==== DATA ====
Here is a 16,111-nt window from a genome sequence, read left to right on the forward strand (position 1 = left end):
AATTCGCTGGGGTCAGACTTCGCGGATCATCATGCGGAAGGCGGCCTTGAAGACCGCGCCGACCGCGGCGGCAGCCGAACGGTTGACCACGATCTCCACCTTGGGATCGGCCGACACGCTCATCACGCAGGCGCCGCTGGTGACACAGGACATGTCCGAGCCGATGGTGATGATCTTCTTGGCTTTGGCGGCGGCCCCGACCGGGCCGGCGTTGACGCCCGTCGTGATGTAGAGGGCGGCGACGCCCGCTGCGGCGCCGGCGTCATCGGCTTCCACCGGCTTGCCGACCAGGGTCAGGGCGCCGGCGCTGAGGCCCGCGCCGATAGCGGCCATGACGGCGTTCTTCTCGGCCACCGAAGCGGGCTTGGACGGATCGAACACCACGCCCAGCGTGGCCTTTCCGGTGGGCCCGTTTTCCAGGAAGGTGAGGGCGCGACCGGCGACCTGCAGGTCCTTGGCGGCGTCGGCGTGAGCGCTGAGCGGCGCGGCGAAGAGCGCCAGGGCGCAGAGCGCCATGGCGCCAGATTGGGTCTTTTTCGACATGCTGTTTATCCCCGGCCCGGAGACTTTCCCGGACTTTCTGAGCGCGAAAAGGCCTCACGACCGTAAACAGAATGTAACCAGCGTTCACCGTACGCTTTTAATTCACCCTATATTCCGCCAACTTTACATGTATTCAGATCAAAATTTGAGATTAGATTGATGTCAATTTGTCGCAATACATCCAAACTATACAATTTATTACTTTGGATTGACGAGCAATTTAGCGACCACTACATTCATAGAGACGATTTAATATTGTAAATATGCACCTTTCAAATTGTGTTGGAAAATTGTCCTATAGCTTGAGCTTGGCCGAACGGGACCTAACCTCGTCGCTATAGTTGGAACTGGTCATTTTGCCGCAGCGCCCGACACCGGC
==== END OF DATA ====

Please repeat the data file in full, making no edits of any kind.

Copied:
Here is a 16,111-nt window from a genome sequence, read left to right on the forward strand (position 1 = left end):
AATTCGCTGGGGTCAGACTTCGCGGATCATCATGCGGAAGGCGGCCTTGAAGACCGCGCCGACCGCGGCGGCAGCCGAACGGTTGACCACGATCTCCACCTTGGGATCGGCCGACACGCTCATCACGCAGGCGCCGCTGGTGACACAGGACATGTCCGAGCCGATGGTGATGATCTTCTTGGCTTTGGCGGCGGCCCCGACCGGGCCGGCGTTGACGCCCGTCGTGATGTAGAGGGCGGCGACGCCCGCTGCGGCGCCGGCGTCATCGGCTTCCACCGGCTTGCCGACCAGGGTCAGGGCGCCGGCGCTGAGGCCCGCGCCGATAGCGGCCATGACGGCGTTCTTCTCGGCCACCGAAGCGGGCTTGGACGGATCGAACACCACGCCCAGCGTGGCCTTTCCGGTGGGCCCGTTTTCCAGGAAGGTGAGGGCGCGACCGGCGACCTGCAGGTCCTTGGCGGCGTCGGCGTGAGCGCTGAGCGGCGCGGCGAAGAGCGCCAGGGCGCAGAGCGCCATGGCGCCAGATTGGGTCTTTTTCGACATGCTGTTTATCCCCGGCCCGGAGACTTTCCCGGACTTTCTGAGCGCGAAAAGGCCTCACGACCGTAAACAGAATGTAACCAGCGTTCACCGTACGCTTTTAATTCACCCTATATTCCGCCAACTTTACATGTATTCAGATCAAAATTTGAGATTAGATTGATGTCAATTTGTCGCAATACATCCAAACTATACAATTTATTACTTTGGATTGACGAGCAATTTAGCGACCACTACATTCATAGAGACGATTTAATATTGTAAATATGCACCTTTCAAATTGTGTTGGAAAATTGTCCTATAGCTTGAGCTTGGCCGAACGGGACCTAACCTCGTCGCTATAGTTGGAACTGGTCATTTTGCCGCAGCGCCCGACACCGGC